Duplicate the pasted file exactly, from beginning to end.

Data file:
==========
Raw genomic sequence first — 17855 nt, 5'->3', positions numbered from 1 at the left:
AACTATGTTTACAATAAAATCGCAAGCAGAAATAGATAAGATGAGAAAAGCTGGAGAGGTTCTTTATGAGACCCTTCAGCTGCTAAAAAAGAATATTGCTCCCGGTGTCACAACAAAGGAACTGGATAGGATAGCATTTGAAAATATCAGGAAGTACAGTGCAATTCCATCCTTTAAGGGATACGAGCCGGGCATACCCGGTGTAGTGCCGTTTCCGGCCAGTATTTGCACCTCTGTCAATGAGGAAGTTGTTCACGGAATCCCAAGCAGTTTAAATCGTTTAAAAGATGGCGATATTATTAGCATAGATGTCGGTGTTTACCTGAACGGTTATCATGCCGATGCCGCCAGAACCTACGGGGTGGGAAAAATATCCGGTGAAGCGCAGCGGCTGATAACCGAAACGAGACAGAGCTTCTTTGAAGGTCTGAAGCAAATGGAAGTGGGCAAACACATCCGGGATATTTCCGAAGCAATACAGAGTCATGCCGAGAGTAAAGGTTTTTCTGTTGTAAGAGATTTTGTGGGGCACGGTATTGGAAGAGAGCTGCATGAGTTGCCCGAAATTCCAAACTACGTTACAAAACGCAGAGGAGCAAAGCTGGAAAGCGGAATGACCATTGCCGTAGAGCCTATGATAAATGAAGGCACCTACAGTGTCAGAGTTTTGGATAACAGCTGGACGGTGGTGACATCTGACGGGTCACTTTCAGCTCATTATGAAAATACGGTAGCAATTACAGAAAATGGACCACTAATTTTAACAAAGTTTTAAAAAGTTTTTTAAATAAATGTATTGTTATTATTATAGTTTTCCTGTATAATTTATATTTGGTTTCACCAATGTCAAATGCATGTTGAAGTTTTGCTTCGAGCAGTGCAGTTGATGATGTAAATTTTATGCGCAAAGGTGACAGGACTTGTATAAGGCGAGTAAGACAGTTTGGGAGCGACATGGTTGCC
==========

Raw genomic sequence first — 17855 nt, 5'->3', positions numbered from 1 at the left:
AACTATGTTTACAATAAAATCGCAAGCAGAAATAGATAAGATGAGAAAAGCTGGAGAGGTTCTTTATGAGACCCTTCAGCTGCTAAAAAAGAATATTGCTCCCGGTGTCACAACAAAGGAACTGGATAGGATAGCATTTGAAAATATCAGGAAGTACAGTGCAATTCCATCCTTTAAGGGATACGAGCCGGGCATACCCGGTGTAGTGCCGTTTCCGGCCAGTATTTGCACCTCTGTCAATGAGGAAGTTGTTCACGGAATCCCAAGCAGTTTAAATCGTTTAAAAGATGGCGATATTATTAGCATAGATGTCGGTGTTTACCTGAACGGTTATCATGCCGATGCCGCCAGAACCTACGGGGTGGGAAAAATATCCGGTGAAGCGCAGCGGCTGATAACCGAAACGAGACAGAGCTTCTTTGAAGGTCTGAAGCAAATGGAAGTGGGCAAACACATCCGGGATATTTCCGAAGCAATACAGAGTCATGCCGAGAGTAAAGGTTTTTCTGTTGTAAGAGATTTTGTGGGGCACGGTATTGGAAGAGAGCTGCATGAGTTGCCCGAAATTCCAAACTACGTTACAAAACGCAGAGGAGCAAAGCTGGAAAGCGGAATGACCATTGCCGTAGAGCCTATGATAAATGAAGGCACCTACAGTGTCAGAGTTTTGGATAACAGCTGGACGGTGGTGACATCTGACGGGTCACTTTCAGCTCATTATGAAAATACGGTAGCAATTACAGAAAATGGACCACTAATTTTAACAAAGTTTTAAAAAGTTTTTTAAATAAATGTATTGTTATTATTATAGTTTTCCTGTATAATTTATATTTGGTTTCACCAATGTCAAATGCATGTTGAAGTTTTGCTTCGAGCAGTGCAGTTGATGATGTAAATTTTATGCGCAAAGGTGACAGGACTTGTATAAGGCGAGTAAGACAGTTTGGGAGCGACATGGTTGCC